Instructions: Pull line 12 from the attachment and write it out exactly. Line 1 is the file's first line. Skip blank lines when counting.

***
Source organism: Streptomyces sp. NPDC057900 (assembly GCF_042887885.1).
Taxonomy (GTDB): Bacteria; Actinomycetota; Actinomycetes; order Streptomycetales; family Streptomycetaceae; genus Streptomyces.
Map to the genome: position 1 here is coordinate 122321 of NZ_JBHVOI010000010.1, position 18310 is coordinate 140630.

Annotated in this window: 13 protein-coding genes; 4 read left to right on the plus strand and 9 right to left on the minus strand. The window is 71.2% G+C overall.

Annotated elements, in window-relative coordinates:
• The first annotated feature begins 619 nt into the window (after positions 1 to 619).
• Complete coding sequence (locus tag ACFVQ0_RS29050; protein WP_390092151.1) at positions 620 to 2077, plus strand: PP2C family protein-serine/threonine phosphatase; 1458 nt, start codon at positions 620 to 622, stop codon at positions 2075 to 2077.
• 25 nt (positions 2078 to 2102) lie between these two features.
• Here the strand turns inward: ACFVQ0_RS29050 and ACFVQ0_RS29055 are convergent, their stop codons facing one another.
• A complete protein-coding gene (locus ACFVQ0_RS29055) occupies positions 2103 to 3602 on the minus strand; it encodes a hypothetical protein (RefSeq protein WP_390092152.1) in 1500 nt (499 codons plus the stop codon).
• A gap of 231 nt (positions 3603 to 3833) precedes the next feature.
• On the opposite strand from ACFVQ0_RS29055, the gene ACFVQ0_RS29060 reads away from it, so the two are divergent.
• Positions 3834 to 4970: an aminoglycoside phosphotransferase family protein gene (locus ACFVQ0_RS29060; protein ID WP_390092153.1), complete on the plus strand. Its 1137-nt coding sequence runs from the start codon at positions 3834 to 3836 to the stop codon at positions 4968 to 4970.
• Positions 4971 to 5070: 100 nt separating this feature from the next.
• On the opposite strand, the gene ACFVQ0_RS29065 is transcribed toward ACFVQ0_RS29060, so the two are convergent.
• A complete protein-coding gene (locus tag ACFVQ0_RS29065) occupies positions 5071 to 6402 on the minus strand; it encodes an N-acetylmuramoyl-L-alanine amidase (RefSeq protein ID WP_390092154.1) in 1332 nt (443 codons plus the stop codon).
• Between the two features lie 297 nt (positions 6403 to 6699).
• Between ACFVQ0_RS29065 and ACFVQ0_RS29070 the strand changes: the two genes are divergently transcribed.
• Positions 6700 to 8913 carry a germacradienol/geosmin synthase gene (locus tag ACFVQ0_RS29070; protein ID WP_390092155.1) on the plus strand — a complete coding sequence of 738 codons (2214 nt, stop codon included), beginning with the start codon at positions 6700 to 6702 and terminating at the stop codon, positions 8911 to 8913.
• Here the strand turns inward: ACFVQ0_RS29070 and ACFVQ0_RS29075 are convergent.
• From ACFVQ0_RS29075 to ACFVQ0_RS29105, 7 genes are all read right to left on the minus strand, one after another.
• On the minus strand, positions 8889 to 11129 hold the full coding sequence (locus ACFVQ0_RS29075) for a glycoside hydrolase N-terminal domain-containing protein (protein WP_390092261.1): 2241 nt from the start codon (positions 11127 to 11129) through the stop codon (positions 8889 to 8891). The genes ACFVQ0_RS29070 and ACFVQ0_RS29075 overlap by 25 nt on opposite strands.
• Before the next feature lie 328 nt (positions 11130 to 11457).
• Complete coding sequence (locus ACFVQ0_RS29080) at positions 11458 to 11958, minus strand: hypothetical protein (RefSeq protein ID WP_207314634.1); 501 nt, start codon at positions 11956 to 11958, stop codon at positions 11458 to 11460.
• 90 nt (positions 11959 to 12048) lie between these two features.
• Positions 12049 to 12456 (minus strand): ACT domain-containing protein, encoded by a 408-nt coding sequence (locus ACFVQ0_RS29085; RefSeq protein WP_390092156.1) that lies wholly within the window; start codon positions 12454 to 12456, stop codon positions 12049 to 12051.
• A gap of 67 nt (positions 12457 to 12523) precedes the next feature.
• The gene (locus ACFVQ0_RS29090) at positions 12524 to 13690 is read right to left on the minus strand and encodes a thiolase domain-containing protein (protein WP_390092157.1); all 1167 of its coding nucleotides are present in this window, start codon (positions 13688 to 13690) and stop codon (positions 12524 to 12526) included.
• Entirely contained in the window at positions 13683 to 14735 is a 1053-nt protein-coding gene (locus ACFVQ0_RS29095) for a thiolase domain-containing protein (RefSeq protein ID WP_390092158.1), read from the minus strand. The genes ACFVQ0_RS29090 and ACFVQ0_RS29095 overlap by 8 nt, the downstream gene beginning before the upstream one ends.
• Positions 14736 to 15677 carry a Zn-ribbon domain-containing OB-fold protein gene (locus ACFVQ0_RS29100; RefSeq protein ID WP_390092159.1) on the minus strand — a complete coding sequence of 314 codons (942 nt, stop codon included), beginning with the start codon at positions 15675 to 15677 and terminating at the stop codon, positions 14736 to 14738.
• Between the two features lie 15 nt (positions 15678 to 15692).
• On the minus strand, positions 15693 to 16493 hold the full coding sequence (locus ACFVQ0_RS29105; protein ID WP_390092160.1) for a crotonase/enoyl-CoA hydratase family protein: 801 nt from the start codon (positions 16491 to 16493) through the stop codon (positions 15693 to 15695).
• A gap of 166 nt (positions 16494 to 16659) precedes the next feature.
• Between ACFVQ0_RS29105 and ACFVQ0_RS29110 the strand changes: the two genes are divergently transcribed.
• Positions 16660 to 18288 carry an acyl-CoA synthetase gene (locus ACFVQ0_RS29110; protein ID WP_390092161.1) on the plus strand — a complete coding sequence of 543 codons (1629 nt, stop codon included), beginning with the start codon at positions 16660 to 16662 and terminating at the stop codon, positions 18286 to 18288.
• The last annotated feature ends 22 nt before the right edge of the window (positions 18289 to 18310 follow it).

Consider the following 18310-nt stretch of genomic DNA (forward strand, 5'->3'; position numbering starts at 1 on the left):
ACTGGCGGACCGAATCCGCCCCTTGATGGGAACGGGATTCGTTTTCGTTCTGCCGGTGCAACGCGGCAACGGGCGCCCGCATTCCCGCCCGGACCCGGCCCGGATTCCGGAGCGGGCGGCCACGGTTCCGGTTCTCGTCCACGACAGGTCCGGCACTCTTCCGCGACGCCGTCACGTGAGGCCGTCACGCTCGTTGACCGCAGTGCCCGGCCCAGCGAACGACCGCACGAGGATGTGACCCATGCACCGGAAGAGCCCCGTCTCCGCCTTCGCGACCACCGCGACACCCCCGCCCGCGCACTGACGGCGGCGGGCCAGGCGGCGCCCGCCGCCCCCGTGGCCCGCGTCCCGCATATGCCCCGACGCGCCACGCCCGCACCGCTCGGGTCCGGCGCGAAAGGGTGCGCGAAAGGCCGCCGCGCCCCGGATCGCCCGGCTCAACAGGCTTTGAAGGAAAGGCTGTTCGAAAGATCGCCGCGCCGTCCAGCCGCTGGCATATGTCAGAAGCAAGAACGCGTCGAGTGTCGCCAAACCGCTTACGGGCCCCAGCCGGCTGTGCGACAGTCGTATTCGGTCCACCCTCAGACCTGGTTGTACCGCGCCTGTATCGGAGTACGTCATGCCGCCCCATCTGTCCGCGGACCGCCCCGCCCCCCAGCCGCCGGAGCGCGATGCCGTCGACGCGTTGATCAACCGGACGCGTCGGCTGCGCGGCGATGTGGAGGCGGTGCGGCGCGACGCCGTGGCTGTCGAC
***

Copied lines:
• On the opposite strand from ACFVQ0_RS29055, the gene ACFVQ0_RS29060 reads away from it, so the two are divergent.